It’s dinnertime and all the place settings are prepared. The food is ready and the guests have taken their seats. Yet there is one chair that remains empty, and it’s next to King David. Finally in the distance you hear “Clomp Clomp…Clomp Clomp…Clomp Clomp.”  Emerging around the corner is a humbled face, apologetic of his tardiness. This is Mephibosheth (say that 3 times!)– David’s guest and best friend’s son. Injured at a young age from being dropped by a nurse, Mephibosheth is crippled in both feet and needs crutches. His story goes way back - son of Prince Jonathan, grandson of King Saul, and adopted son of King David. He is a recipient of grace.

In those days once a new king was crowned, his first action was to kill all threats to his throne including family members of the former king. Mephibosheth, being a royal family member, had a target on his back…but not from David. David’s question, “Is there anyone still left in the house of Saul…” started off as one who may have a vendetta. It ended with “to whom I can show kindness for Jonathan’s sake?” Mephibosheth arrives expecting punishment or even death, but receives mercy and grace. He now has a permanent seat at David’s table (v.10).  He has been elevated from outcast to adopted son.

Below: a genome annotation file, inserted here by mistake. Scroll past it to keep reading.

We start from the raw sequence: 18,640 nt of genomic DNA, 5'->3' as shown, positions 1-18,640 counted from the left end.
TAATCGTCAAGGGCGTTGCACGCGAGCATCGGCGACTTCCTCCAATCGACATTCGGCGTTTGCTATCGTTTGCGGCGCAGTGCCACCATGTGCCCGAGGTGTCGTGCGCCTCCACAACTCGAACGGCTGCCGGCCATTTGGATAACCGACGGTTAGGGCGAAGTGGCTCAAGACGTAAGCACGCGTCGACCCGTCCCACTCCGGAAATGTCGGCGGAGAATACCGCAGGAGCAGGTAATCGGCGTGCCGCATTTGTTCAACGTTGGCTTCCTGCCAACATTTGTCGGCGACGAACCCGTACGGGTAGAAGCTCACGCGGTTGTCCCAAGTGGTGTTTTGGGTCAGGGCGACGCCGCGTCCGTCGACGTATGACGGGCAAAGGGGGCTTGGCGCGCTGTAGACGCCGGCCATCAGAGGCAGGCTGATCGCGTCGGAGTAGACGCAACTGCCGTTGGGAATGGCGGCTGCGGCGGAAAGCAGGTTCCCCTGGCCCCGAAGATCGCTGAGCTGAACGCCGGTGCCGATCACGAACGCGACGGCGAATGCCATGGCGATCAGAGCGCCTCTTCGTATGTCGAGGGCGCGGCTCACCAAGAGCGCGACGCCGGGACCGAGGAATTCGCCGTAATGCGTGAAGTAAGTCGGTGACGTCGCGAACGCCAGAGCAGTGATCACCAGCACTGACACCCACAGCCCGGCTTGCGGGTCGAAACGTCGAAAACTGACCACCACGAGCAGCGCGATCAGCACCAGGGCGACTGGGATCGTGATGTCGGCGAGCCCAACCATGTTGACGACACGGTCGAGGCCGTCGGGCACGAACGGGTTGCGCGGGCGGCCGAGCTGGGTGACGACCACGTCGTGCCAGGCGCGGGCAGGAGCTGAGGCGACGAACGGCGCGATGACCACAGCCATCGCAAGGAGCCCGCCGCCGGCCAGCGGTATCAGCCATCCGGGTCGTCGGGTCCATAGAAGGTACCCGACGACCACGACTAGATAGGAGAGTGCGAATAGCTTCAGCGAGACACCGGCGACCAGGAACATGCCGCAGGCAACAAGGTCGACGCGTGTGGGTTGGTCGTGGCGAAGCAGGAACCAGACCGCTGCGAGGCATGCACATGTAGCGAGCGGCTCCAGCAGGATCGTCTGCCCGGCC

Though we may not have the physical impairment of Mephibosheth, we do have our own hindrances that cripple us. The great news is that we’ve been extended a hand from a Heavenly King. God has declared, “I will show kindness for my Son’s sake.” We have received mercy and grace not by anything we have done, but from what Jesus has done for us. God loves hearing the “Clomp Clomp…Clomp Clomp…Clomp Clomp” in the distance as we approach our empty chair right next to Him. It is in this chair that we have all we need – His love, His peace, and complete rest.



A New Season